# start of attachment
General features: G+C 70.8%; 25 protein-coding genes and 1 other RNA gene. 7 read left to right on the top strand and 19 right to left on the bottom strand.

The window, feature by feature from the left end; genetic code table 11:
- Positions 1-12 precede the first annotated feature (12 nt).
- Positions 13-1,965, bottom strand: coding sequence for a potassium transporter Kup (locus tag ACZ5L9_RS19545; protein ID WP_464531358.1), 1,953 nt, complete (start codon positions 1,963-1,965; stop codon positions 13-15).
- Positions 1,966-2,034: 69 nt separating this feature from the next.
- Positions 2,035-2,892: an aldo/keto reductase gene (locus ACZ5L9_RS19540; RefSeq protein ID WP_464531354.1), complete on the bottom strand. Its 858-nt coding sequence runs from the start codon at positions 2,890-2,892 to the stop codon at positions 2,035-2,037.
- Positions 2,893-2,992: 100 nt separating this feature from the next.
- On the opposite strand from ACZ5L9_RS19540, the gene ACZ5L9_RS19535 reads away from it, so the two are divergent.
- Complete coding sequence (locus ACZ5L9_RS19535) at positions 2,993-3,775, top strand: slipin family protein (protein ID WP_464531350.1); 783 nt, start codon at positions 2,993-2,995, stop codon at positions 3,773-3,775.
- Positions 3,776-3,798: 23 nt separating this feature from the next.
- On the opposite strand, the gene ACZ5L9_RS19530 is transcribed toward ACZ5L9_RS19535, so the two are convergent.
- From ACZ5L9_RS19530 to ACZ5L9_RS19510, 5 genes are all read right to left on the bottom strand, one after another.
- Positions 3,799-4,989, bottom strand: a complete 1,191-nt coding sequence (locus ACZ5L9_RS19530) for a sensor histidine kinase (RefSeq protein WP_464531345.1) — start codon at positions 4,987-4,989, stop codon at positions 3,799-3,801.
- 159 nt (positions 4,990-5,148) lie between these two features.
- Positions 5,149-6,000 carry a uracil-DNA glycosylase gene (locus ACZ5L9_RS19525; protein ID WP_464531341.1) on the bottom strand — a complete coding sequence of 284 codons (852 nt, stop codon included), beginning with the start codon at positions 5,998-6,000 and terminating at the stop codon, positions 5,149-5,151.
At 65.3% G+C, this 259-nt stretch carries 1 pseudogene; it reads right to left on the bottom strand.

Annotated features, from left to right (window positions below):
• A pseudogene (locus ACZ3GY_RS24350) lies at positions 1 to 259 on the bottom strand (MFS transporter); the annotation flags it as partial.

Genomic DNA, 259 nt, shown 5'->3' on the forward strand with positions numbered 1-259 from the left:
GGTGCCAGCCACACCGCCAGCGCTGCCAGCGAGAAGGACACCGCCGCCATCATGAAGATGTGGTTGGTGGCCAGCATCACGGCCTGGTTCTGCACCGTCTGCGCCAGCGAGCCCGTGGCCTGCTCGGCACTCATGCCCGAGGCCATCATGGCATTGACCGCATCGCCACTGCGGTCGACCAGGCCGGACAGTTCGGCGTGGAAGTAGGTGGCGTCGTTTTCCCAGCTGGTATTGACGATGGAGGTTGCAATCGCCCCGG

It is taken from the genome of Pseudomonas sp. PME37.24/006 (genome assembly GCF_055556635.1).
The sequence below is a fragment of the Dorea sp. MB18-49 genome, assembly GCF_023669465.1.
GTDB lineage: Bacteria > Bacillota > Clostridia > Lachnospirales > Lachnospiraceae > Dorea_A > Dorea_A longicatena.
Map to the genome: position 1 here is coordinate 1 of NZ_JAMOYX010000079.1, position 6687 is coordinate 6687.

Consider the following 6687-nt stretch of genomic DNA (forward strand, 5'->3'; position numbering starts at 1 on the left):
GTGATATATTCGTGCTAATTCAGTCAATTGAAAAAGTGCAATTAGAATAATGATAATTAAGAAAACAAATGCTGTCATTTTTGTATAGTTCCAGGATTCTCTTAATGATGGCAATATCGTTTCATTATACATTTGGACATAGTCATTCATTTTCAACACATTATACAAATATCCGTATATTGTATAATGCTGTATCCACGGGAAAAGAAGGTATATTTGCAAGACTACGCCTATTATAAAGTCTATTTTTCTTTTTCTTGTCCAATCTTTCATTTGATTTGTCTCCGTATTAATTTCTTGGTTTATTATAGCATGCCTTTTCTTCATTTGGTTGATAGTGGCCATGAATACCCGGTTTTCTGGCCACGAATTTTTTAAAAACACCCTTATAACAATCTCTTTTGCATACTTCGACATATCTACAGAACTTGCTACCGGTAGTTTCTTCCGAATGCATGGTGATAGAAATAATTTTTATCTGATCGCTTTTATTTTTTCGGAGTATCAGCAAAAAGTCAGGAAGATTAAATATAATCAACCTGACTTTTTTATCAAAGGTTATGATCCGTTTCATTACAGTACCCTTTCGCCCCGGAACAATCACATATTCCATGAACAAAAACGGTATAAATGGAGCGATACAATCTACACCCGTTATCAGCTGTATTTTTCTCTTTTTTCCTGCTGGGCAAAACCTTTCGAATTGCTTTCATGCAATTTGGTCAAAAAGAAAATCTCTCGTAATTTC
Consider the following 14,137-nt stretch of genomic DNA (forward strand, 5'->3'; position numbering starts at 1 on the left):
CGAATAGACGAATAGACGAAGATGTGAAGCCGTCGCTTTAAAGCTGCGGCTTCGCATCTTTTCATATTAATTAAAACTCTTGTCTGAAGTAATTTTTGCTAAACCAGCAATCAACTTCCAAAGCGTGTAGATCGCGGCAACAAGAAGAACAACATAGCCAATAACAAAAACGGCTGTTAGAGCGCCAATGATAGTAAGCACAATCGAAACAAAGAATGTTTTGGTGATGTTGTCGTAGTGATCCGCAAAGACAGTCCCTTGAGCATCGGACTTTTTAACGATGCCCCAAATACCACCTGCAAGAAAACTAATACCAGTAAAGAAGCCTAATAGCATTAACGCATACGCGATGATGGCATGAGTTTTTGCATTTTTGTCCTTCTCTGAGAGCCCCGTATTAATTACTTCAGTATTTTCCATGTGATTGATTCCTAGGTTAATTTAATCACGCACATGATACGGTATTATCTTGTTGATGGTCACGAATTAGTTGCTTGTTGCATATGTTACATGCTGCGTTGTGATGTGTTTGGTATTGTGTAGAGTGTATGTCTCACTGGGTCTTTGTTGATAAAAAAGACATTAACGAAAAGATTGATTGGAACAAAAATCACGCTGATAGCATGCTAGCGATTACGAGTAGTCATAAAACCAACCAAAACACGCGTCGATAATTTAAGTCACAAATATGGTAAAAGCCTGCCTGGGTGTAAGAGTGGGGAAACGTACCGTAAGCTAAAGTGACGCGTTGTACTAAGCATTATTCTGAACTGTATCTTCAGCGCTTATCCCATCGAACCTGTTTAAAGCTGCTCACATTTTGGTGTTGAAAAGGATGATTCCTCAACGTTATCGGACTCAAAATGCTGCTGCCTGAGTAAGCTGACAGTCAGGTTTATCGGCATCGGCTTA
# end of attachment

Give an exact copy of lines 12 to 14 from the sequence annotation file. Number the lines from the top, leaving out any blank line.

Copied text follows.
- From ACZ5L9_RS19530 to ACZ5L9_RS19510, 5 genes are all read right to left on the bottom strand, one after another.
- Positions 3,799-4,989, bottom strand: a complete 1,191-nt coding sequence (locus ACZ5L9_RS19530) for a sensor histidine kinase (RefSeq protein WP_464531345.1) — start codon at positions 4,987-4,989, stop codon at positions 3,799-3,801.
- 159 nt (positions 4,990-5,148) lie between these two features.